# Glossary

The distance between the north and south poles of a magnetic circuit. In conducting pull tests this is the distance between the working surface of the magnet and the testing apparatus.

(oriented) A material that has a preferred direction of magnetic orientation which produces superior magnetic characteristics through a particular axis.

The intensity of a magnetic field required to reduce to zero the residual magnetism of a substance.

The temperature that a magnetic substance loses its magnetic properties.

A magnetized force applied in a direction that reduces the field in a magnetized material.

Another term for the magnetic field.

The unit of magnetic induction or magnetic flux density used to measure magnetic field strength (lines of magnetic flux per square centimeter).

An instrument used to measure the intensity of a magnetic field.

Indicates the change in magnetic strength between points measured at different distances perpendicular to the magnetic field.

Measurement of magnetic material's inherent ability to resist self demagnetization.

(non-oriented) A material with no preferred direction of orientation resulting in the same magnetic characteristics through any axis.

A material that has the property, either natural or induced, of attracting iron or steel.

The space around a magnet in which the magnetic force can be detected.

The total magnetic induction across or through a specified area.

The production of magnetic properties in a magnetizable substance when placed in a magnetic field.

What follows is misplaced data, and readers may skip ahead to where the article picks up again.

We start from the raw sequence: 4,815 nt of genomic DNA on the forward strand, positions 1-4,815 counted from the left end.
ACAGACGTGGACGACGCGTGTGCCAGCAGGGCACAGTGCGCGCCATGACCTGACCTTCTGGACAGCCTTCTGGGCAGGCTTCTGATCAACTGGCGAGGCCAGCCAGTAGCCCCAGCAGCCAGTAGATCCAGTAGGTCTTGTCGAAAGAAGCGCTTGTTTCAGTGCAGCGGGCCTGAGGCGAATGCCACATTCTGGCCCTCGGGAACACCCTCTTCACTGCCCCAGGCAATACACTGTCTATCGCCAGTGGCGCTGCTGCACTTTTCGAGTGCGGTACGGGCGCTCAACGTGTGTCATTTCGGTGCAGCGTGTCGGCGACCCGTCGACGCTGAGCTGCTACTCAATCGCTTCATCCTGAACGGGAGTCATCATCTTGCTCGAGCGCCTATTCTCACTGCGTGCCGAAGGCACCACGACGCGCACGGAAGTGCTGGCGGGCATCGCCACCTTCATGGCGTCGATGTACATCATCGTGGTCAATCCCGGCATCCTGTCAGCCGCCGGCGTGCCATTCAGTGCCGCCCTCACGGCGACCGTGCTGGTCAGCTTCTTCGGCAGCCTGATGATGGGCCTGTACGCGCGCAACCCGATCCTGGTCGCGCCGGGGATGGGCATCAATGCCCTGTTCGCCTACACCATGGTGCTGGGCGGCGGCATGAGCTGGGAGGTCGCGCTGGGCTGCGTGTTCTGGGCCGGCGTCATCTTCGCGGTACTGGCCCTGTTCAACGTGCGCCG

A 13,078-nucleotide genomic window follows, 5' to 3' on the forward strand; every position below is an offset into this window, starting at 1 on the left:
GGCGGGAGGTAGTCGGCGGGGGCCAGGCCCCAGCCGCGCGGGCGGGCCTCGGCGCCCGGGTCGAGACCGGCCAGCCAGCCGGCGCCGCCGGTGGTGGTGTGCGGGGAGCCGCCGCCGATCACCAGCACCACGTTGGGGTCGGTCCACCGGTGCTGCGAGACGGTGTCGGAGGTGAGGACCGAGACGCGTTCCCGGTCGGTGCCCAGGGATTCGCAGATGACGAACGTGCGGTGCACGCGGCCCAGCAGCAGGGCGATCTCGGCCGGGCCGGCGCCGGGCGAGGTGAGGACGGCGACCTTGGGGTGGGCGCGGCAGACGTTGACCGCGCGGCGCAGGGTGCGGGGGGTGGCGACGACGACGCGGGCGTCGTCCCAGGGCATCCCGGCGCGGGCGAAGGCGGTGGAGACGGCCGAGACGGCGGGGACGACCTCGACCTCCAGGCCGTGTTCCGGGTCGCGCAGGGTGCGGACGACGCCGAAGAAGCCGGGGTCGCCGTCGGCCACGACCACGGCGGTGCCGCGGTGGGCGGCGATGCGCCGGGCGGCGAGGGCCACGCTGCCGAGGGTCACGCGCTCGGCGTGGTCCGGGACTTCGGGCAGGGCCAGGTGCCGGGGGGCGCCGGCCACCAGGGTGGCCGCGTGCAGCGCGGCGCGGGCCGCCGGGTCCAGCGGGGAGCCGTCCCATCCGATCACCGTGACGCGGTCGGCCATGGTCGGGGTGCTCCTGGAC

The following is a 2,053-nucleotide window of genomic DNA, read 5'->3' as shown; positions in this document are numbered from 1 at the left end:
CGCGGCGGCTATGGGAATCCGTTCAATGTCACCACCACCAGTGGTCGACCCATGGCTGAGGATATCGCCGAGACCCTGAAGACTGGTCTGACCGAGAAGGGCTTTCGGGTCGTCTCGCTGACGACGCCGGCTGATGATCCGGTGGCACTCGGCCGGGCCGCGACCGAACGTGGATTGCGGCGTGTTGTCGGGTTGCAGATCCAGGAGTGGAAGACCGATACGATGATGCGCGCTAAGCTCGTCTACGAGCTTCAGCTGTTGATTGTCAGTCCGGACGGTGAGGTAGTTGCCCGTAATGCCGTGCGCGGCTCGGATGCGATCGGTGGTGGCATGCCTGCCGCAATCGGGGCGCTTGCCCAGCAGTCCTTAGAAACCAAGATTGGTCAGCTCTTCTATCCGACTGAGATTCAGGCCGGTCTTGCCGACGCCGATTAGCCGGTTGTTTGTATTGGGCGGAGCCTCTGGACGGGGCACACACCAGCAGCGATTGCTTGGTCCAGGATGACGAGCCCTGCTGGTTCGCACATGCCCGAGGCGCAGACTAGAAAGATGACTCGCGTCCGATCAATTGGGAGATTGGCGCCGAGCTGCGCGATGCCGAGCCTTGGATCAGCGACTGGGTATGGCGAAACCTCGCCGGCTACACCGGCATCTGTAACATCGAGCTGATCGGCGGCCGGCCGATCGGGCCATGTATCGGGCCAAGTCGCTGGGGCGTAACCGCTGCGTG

A series of invisible lines passing from one pole to another of a magnet, which taken together form the magnetic field.

Determines the magnetic polarity and position of one magnet pole to the other.

The maximum amount of magnetic energy that can be absorbed by a magnetic substance.

The point on the BH curve where the product of B and H is a maximum and the required volume of magnet material required to project a given energy into its surroundings is a minimum. Measured in MGOe.

The maximum temperature a magnet can withstand without significant long range instability or structural changes.

Mega Gauss Oersted.

The pole of a magnet that when freely suspended would point to the north magnetic pole of the earth.

The unit of magnetic intensity in the cgs (centimeter-gram-second) system that describes magnetic force.

Steel plates attached to the north and south poles of a magnet which direct the lines of flux and can control the gradient of the magnetic field.

A test of holding value or breakaway force and reach out, usually conducted with a flat ferrous plate or ferrous sphere and a spring scale.

The distance in which a magnetic field will extend from the magnet source.

Small amounts of magnetism that remain in a material after being exposed to magnetic force.

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